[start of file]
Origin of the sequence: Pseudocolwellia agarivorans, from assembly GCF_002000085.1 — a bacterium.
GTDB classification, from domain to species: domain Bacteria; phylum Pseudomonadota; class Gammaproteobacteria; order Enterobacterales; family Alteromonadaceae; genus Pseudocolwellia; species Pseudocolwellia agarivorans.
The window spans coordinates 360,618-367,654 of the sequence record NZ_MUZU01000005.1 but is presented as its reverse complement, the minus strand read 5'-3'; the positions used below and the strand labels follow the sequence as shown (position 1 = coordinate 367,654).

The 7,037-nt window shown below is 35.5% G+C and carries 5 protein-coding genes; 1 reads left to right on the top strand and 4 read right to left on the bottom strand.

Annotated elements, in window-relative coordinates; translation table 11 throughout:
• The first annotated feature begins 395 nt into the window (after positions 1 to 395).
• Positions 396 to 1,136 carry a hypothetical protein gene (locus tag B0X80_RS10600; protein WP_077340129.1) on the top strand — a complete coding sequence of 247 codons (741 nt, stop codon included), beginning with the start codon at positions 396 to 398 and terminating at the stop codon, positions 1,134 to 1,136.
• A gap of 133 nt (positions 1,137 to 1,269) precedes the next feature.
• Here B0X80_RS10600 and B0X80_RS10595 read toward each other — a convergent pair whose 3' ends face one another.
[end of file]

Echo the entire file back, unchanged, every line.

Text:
Origin of the sequence: Pseudocolwellia agarivorans, from assembly GCF_002000085.1 — a bacterium.
GTDB classification, from domain to species: domain Bacteria; phylum Pseudomonadota; class Gammaproteobacteria; order Enterobacterales; family Alteromonadaceae; genus Pseudocolwellia; species Pseudocolwellia agarivorans.
The window spans coordinates 360,618-367,654 of the sequence record NZ_MUZU01000005.1 but is presented as its reverse complement, the minus strand read 5'-3'; the positions used below and the strand labels follow the sequence as shown (position 1 = coordinate 367,654).

The 7,037-nt window shown below is 35.5% G+C and carries 5 protein-coding genes; 1 reads left to right on the top strand and 4 read right to left on the bottom strand.

Annotated elements, in window-relative coordinates; translation table 11 throughout:
• The first annotated feature begins 395 nt into the window (after positions 1 to 395).
• Positions 396 to 1,136 carry a hypothetical protein gene (locus tag B0X80_RS10600; protein WP_077340129.1) on the top strand — a complete coding sequence of 247 codons (741 nt, stop codon included), beginning with the start codon at positions 396 to 398 and terminating at the stop codon, positions 1,134 to 1,136.
• A gap of 133 nt (positions 1,137 to 1,269) precedes the next feature.
• Here B0X80_RS10600 and B0X80_RS10595 read toward each other — a convergent pair whose 3' ends face one another.